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Department of Central Asia

Contact Information

Address: 3, Universitetskaya nab., St.-Petersburg, 199034

Phone: +7 (812) 328-07-12; +7 (812) 328-08-12 (ext. 107)


Department Staff

Maryam REZVAN, Candidate of Sciences, Head of the Department (Muslim manuscript tradition in the ethnographic context, magic practices of Muslim peoples).

Valeiriya PRISCHEPOVA, Candidate of Sciences, senior researcher (study of the object and illustrative collections of the Department of Central Asia, provenance of the Museum’s collections, biography and activity of the collectors, and ethno-thematic characteristics of the collections).

Inga STASEVICH, Candidate of Sciences, senior researcher (ethnography of peoples of Central Asia, study of traditional material and spiritual culture, regional specifics of Central Asian Islam, gender aspects of culture, and modern ethnic processes, in particular forms of traditional culture adaptation in today’s world).

Konstantin VASILTSOV  – Candidate of Sciences, researcher (Muslim intellectual tradition – philosophy (falsafa, khikma), Muslim mysticism (tasavvuf), Ismailism, medieval astrology (‘ilm an-nujum), traditional culture, religious beliefs, ritual practices in Badakhshan, Muslim manuscript books, visual narratives of Muslim culture).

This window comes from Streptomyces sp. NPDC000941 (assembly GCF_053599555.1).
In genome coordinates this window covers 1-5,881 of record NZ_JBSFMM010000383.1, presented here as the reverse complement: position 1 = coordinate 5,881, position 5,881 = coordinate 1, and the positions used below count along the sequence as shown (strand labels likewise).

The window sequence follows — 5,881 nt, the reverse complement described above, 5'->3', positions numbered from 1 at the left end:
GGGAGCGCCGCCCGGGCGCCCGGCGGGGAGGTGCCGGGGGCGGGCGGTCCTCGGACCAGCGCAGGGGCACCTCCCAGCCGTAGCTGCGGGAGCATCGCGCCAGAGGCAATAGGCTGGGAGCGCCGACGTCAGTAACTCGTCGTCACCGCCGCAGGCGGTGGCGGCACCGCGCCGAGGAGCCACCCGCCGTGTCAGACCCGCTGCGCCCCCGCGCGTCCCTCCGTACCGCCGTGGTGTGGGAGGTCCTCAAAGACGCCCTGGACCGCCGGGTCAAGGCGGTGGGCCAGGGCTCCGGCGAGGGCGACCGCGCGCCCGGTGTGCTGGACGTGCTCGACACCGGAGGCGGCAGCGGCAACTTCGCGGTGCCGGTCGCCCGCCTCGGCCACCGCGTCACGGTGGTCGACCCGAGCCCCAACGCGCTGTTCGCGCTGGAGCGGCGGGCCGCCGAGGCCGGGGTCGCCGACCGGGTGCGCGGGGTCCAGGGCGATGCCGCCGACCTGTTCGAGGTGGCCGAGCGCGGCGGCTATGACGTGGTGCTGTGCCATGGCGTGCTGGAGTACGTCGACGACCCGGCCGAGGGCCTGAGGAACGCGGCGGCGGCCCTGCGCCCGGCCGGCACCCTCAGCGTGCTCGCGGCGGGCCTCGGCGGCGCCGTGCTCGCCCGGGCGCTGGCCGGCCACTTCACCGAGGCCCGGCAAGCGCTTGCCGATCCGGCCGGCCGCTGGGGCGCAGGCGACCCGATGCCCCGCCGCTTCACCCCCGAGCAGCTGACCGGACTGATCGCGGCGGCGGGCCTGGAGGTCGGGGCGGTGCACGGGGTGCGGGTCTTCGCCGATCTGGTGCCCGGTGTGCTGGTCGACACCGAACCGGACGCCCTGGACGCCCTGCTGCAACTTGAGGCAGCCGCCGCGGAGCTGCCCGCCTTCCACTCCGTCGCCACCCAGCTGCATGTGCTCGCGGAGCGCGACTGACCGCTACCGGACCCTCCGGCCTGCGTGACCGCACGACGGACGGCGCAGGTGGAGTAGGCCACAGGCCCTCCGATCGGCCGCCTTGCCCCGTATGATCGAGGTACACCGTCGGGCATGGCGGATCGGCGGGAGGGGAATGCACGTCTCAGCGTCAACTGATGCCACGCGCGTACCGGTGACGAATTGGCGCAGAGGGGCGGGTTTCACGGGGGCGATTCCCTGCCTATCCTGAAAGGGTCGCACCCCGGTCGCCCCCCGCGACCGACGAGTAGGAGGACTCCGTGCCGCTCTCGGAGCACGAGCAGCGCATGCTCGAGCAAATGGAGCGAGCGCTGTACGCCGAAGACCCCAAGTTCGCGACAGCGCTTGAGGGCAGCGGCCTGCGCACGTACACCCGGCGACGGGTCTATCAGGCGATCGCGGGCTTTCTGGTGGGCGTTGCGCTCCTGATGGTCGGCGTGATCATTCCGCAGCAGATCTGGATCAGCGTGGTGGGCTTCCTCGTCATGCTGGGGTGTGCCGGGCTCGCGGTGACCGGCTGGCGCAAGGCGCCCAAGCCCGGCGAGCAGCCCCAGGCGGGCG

History of the Department

Special study of Central Asian topics became the task of a separate Museum department established in 1918. The Department of Central Asian Muslim Peoples, which largely inherited the functions of the Russian Committee for the Study of Central and East Asia established in 1903 was headed by the prominent Iranist I. I. Zarubin, founder of scientific Tajik and Pamir studies. It existed as the Department of Western and Middle Asia until the early 1970s, when it was renamed Department of Middle Asia. In the period between 1977 and 1989, the unit existed as Middle Asia, Kazakhstan and Caucasus Team, and after that, up to 2001, as the Department of Middle Asia. Its today’s name corresponds to the modern geopolitical definition of the region.

The making and development of the Department is directly or indirectly related to the names of a whole constellation of outstanding Russian explorers of the region in the center of Asia, such as V. V. Bartold, S. Ye. Malov, S. M. Dudin, A. N. Samoilovich, I. I. Zarubin, Ye. M. Peschereva, A. L. Troitskaya, E. G. Gafferberg, N. A. Kislyakov, S. M. Abramzon, R. R. Rahimov and many others. The Department was headed at different times by I. I. Zarubin, N. A. Kislyakov, S. M. Abramzon, L. I. Lavrov, V. P. Kurylev, and R. R. Rahimov; currently, by M. Ye. Rezvan.